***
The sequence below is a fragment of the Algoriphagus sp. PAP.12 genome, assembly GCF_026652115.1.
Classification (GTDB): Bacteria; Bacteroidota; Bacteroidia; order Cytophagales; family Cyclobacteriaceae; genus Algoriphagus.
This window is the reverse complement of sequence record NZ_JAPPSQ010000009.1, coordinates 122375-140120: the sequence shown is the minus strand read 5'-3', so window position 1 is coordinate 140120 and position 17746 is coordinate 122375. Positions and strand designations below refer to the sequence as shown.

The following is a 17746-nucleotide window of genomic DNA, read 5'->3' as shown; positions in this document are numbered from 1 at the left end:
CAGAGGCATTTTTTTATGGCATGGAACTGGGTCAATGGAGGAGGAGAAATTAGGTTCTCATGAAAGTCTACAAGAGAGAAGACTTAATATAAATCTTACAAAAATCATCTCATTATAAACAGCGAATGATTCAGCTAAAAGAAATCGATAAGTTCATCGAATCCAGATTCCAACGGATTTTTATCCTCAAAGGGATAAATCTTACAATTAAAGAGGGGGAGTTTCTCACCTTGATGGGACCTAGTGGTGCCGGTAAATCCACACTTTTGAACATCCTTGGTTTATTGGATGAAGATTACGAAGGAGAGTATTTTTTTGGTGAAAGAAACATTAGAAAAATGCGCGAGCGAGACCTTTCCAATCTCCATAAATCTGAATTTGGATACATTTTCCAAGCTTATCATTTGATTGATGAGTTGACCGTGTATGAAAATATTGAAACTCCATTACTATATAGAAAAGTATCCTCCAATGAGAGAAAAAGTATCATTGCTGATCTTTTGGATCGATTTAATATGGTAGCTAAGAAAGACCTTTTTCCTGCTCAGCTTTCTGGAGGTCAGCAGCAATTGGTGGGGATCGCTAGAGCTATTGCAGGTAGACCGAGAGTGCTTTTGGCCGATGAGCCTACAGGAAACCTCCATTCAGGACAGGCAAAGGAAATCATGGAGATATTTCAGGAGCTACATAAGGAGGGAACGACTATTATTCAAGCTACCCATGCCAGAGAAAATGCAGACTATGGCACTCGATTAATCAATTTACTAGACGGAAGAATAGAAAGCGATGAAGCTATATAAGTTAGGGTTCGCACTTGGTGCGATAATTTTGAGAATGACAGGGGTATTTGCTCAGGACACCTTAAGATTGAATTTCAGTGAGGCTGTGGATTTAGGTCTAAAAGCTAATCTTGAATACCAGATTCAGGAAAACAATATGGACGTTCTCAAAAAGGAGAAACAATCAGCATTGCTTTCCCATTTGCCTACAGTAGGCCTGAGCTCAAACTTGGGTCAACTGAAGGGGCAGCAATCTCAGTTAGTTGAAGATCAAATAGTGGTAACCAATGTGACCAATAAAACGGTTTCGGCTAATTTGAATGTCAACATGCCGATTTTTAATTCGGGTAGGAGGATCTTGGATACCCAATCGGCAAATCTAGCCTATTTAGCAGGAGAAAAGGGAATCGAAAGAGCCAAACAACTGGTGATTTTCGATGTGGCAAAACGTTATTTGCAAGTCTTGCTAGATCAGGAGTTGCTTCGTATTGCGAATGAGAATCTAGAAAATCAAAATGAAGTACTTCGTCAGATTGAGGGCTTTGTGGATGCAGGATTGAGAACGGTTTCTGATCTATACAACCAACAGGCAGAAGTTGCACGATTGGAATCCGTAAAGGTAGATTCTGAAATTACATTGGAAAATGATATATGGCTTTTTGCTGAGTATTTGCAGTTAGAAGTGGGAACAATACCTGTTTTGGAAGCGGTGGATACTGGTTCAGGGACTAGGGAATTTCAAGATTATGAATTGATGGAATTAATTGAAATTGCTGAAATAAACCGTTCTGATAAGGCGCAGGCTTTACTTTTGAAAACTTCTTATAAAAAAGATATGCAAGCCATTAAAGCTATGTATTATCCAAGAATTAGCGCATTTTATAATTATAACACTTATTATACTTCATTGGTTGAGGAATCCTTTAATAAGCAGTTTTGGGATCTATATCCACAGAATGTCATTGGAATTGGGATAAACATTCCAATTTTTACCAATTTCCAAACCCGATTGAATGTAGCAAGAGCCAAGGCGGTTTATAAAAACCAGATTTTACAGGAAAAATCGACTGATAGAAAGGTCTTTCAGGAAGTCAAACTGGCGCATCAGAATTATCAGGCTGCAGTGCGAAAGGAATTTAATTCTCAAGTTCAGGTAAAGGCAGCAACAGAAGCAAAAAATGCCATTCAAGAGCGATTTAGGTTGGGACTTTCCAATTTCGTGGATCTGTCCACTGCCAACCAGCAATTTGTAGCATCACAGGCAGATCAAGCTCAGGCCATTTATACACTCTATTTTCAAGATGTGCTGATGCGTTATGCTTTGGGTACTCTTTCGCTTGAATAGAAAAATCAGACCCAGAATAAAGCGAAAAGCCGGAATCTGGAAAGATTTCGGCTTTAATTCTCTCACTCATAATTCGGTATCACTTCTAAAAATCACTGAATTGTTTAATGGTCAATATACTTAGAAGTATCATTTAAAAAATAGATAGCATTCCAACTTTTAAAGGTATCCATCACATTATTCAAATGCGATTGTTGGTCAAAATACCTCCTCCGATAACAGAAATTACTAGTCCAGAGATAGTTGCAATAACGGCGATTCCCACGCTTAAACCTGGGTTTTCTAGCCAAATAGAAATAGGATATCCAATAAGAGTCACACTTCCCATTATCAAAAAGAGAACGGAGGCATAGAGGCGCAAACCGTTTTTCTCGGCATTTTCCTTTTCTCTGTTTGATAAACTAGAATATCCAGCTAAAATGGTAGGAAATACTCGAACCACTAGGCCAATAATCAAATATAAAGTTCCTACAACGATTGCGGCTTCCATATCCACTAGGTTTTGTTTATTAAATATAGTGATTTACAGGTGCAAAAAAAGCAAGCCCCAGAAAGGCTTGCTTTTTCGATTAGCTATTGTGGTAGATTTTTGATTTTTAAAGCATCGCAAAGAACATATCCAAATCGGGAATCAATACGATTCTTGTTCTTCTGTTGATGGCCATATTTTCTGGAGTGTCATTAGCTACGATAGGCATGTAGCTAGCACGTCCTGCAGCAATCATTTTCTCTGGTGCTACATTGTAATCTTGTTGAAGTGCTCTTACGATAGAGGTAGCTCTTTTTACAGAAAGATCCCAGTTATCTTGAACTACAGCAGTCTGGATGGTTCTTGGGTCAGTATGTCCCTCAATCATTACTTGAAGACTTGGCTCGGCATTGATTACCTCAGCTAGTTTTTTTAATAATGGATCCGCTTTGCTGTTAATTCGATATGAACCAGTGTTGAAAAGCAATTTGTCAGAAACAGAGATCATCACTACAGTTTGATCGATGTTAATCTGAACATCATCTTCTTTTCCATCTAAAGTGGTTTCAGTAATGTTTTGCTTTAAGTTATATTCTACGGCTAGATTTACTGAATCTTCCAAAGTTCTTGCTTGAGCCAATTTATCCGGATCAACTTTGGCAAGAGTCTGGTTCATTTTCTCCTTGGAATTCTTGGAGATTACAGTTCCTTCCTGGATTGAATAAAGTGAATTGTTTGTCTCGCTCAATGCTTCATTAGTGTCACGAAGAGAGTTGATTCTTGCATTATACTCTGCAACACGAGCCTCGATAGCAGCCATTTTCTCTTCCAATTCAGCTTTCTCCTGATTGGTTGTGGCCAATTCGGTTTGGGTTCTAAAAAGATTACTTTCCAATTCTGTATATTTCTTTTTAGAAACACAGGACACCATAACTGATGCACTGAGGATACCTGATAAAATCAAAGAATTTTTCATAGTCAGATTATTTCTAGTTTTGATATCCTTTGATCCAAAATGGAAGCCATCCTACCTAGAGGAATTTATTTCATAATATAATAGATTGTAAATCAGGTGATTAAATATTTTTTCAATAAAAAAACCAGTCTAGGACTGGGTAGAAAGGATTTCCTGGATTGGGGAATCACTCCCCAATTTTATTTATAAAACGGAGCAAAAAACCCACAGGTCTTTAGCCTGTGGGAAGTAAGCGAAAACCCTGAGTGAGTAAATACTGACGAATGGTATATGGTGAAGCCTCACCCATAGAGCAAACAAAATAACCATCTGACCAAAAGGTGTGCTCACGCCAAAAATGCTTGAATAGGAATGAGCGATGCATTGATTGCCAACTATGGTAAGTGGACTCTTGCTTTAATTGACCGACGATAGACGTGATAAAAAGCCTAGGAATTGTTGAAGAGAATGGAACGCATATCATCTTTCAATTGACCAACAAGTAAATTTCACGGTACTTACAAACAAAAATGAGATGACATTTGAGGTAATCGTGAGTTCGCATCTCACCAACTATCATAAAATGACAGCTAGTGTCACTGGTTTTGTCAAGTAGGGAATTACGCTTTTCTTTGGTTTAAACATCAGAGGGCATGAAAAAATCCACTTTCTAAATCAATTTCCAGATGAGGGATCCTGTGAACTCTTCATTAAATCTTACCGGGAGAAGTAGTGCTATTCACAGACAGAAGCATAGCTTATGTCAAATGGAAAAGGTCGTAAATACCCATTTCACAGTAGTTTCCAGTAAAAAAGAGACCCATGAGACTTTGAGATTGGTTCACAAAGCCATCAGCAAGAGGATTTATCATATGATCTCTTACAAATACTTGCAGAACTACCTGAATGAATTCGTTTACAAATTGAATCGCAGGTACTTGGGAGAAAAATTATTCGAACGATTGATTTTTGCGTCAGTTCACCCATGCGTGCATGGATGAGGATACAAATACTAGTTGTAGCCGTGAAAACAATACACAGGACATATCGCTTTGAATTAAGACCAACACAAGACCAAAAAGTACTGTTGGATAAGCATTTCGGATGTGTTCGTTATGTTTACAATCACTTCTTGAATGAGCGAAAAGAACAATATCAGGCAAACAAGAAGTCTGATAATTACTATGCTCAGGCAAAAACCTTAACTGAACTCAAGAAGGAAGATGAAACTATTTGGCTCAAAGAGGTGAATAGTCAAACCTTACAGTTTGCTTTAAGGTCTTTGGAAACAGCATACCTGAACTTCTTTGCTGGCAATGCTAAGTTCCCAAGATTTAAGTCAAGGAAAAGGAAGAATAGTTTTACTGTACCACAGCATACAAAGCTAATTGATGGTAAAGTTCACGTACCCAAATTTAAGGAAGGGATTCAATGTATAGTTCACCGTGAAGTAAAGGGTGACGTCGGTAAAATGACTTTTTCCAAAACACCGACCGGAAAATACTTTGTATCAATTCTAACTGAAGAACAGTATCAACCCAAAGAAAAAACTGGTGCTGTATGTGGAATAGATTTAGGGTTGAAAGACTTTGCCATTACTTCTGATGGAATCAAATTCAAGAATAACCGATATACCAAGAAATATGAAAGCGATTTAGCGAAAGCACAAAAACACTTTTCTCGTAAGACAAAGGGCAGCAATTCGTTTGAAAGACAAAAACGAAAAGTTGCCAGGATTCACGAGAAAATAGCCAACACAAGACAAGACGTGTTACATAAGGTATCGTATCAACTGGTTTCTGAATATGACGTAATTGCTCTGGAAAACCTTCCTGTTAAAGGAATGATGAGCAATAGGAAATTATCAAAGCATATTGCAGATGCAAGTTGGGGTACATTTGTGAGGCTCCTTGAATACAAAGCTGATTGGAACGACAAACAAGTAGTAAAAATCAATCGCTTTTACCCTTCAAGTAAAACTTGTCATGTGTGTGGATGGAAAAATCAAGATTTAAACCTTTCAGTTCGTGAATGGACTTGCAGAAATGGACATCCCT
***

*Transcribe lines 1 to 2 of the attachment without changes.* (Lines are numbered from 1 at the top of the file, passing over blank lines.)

The sequence below is a fragment of the Algoriphagus sp. PAP.12 genome, assembly GCF_026652115.1.
Classification (GTDB): Bacteria; Bacteroidota; Bacteroidia; order Cytophagales; family Cyclobacteriaceae; genus Algoriphagus.